From time-to-time, the present invention is described herein in terms of these example environments. Description in terms of these environments is provided to allow the various features and embodiments of the invention to be portrayed in the context of an exemplary application. After reading this description, it will become apparent to one of ordinary skill in the art how the invention can be implemented in different and alternative environments.
FIG. 2 illustrates a process flow of an audio processing method 200 according to one embodiment of the present invention. In one embodiment, audio processing method 200 may be executable on a computer chip, such as, without limitation, a digital signal processor ("DSP"). The DSP may comprise one or more software and hardware modules working alone or in combination to execute method 200. In one embodiment, such a chip may be one part of a larger device, such as, without limitation, a radio. MP3 player, game station, cell phone, television, computer, or unit 165/180. Referring now to FIG. 2 in a specific embodiment, method 200 starts at step 205 where an audio signal is received from a device such as device 155 or from an audio system of vehicle 105.
In step 210, the received audio signal can be conditioned prior to the main processing portion of method 200. In one embodiment, the received signal may be filtered to limit low frequencies that can be found in the audio signal. The received signal can also be gain adjusted to modify the gain level of the audio signal. This procedure may include a loudness adjusting step to compensate for loudness variations caused, for example, by the volume control of the output device. In this way, the conditioned signal have a constant loudness and/or gain level before the main processing portion of method 200 begins. Step 210 may include one or more of the above filtering, gain and loudness adjusting steps discussed above. Additionally, the loudness adjusting step will be discussed in further detail in FIG. 3.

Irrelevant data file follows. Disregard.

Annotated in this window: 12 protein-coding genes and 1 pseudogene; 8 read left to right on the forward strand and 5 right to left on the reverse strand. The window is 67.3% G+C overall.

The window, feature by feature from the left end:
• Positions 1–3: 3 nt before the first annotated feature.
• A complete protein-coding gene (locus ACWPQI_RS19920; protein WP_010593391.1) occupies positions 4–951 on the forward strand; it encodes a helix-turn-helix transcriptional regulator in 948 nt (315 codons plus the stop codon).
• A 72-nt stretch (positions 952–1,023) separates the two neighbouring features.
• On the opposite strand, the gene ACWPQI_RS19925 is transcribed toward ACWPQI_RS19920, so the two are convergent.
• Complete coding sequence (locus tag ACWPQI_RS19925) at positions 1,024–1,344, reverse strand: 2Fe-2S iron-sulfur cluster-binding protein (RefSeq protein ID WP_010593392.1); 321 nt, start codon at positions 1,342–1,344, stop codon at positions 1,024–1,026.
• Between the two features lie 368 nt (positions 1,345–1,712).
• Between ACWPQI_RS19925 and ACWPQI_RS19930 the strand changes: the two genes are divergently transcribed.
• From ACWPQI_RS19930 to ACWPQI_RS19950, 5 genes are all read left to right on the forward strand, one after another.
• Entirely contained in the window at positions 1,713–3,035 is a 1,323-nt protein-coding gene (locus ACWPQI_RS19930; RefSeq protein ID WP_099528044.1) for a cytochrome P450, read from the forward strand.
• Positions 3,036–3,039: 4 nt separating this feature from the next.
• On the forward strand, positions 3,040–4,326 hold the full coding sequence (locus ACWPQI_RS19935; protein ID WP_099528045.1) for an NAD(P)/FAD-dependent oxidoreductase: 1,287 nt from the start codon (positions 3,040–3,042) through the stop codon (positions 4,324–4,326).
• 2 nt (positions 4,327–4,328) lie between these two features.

In one embodiment, the received signal may be filtered using a pre-input high pass filter. The cut off point of the pre-input high pass filter can be adjusted and in one embodiment, adjusted from about 20 to about 200 Hz. In one embodiment, the pre-input filter has a roll off (slope of gain over frequency curve) and specifically may have a roll-of about 20 dB per octave or more. In another embodiment, the pre-input filter has a roil off of about 20 dB per octave, or less.
In one embodiment, the received signal may be gain adjusted by computing the loudness level of the received signal using a leaky integrator, which generally calculates a slow-moving envelope based on an integrated version of the rectified signal. Once the overall loudness is determined, the received signal can be gain boosted or reduced, for example using an expander or limiter based on, respectively, a threshold or reference loudness. In this embodiment, the signal outputted at this stage can have a relatively constant loudness with respect to a reference or threshold level regardless of the loudness of the source (e.g., regardless of the volume of the audio source). In one embodiment of the present invention, step 210 is optional.